Juneau, Alaska (Alaska Beacon) - The regular legislative session is scheduled to end May 17, and without an agreement, overtime is possible.
With a week and a half remaining in Alaska’s regular legislative session, leading lawmakers say they still haven’t reached agreement on a deal to finish the state budget and end the session on time.
“We are meeting daily with the Senate … just working on finding some way to come together to put this kind of ‘endgame’ package together, which I can tell you right now, we don’t have the details as of yet,” said Speaker of the House Cathy Tilton, R-Wasilla, on Friday.
Since 2015, odd-numbered years have brought tortuously long arguments over the budget as lawmakers debate the proper amount of the Permanent Fund dividend.
Without a state election season to encourage quick action, regular legislative sessions have been followed by special 30-day sessions, and lawmakers have frequently approached the July 1 deadline for the start of the fiscal year.
This year, the debate is again over the Permanent Fund dividend. The Alaska House has approved a draft budget that contains a dividend of about $2,700 per recipient and a special one-time $175 million boost to public school funding.
Paying for both of those items creates a substantial projected deficit, which would have to be covered by spending from the state’s principal savings account, the Constitutional Budget Reserve. That would be avoided if oil prices unexpectedly spike, as they did following the Russian invasion of Ukraine.
Spending from the reserve requires a supermajority of the House and Senate, and the House vote failed because of opposition from the predominantly Democratic House minority.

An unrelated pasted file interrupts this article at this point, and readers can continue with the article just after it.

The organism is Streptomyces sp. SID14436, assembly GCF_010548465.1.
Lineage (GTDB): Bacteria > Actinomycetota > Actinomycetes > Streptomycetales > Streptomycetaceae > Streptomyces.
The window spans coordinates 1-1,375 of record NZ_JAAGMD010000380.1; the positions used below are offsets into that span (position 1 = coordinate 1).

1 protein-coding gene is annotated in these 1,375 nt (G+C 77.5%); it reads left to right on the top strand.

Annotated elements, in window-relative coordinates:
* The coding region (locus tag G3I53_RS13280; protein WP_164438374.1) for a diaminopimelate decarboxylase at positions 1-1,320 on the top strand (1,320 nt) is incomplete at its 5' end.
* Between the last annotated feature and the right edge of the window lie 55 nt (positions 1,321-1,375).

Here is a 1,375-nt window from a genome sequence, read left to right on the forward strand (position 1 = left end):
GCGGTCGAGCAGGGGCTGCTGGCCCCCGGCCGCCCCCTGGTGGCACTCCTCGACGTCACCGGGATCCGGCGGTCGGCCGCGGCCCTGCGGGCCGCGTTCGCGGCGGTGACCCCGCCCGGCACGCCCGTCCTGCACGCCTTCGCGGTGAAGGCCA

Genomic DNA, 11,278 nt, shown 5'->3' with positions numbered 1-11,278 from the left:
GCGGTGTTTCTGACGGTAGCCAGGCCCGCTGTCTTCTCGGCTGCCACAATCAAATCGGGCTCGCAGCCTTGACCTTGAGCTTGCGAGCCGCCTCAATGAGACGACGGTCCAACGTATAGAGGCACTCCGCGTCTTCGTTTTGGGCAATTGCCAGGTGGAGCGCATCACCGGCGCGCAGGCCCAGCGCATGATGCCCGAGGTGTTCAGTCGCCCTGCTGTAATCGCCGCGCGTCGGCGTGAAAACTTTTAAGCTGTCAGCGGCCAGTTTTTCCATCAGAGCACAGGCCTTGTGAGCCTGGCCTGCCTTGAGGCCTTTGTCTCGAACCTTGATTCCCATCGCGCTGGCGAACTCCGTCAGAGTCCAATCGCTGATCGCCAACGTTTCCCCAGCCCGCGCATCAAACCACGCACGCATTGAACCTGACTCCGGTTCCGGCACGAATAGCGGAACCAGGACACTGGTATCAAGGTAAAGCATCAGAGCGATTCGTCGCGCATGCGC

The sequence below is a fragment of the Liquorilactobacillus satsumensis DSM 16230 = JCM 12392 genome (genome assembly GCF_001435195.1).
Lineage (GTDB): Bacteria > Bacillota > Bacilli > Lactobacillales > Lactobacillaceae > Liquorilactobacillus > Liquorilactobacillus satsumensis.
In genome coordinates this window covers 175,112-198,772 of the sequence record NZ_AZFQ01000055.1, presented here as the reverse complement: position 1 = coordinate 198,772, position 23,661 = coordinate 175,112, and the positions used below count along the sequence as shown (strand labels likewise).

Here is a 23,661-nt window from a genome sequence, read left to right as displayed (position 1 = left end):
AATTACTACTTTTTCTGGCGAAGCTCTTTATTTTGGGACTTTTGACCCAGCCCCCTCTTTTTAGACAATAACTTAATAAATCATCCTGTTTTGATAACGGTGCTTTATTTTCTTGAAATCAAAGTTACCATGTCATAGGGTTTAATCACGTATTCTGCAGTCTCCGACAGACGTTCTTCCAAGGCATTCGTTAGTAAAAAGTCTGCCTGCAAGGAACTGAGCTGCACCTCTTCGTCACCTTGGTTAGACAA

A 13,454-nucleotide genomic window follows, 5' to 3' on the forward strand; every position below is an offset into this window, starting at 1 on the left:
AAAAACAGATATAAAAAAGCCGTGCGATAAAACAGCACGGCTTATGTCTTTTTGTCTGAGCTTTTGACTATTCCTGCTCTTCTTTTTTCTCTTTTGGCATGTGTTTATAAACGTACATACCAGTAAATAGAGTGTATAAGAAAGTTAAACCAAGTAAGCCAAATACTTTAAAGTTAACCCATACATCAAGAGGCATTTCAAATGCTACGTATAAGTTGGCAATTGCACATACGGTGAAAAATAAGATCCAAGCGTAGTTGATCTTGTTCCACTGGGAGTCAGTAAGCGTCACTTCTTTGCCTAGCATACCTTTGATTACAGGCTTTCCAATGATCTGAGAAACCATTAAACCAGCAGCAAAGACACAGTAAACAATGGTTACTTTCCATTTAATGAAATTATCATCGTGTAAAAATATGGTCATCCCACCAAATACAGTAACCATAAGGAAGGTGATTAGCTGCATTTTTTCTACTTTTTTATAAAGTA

That’s left the House proposal partially unfunded, and the Senate has advanced an alternative.
That alternative includes a dividend of about $1,300 and no spending from the budget reserve.
During a Tuesday news conference, leading senators said they’re unlikely to approve spending from the reserve, which stands at $2.6 billion. The state drew more than $1 billion from the reserve to cover deficits in the budgets that ended in both 2020 and 2021.
“This is all a process, a negotiation process, a compromise that has to take place. I think we’ve made it clear where we are. I believe there’s a real disinterest among most senators to go into our savings account when (savings) are as low as they are,” said Senate President Gary Stevens, R-Kodiak.
On Friday, Stevens said nothing had changed since Tuesday, and he declined a further interview via a spokesperson.
House Minority Leader Calvin Schrage, I-Anchorage, said he “kind of” likes the Senate budget, “so I say we vote for that thing.”
Although he supports the Senate budget plan, he doesn’t see the votes in the House to pass it, he said Thursday.
That leaves a big question, he said: “What is the other option, and where do you go from here?”
Procedurally, the Senate hasn’t formally approved its plan with a vote of all 20 senators, but during informal hallway conversations, the idea appears to have enough votes to pass.
A draft schedule circulated among House and Senate leaders last month called for the Senate to approve its version of the budget this week, but that didn’t happen.
For the time being, said Sen. Bert Stedman, R-Sitka, the two bills that make up the budget are being kept in the Senate Finance Committee for “flexibility.”
Preliminary schedules show the capital budget bill — which covers construction and renovation projects statewide — being advanced through the Senate and to the House next week.
Rep. Craig Johnson, R-Anchorage, said he doesn’t see the situation as one where either the House or Senate must capitulate to the other. As chair of the House Rules Committee, he helps determine when bills are brought up for votes on the House floor.
“I think if you look at Day 1 of the session, as compared to today, those lines have kind of been moved over here a little bit. So, you know, there’s been progress on both sides,” he said.
He and Tilton declined to say whether talks have focused on a dividend somewhere between the House and Senate figures.
“We still have lots of time. There’s still lots of ways we can get to the end,” Tilton said.
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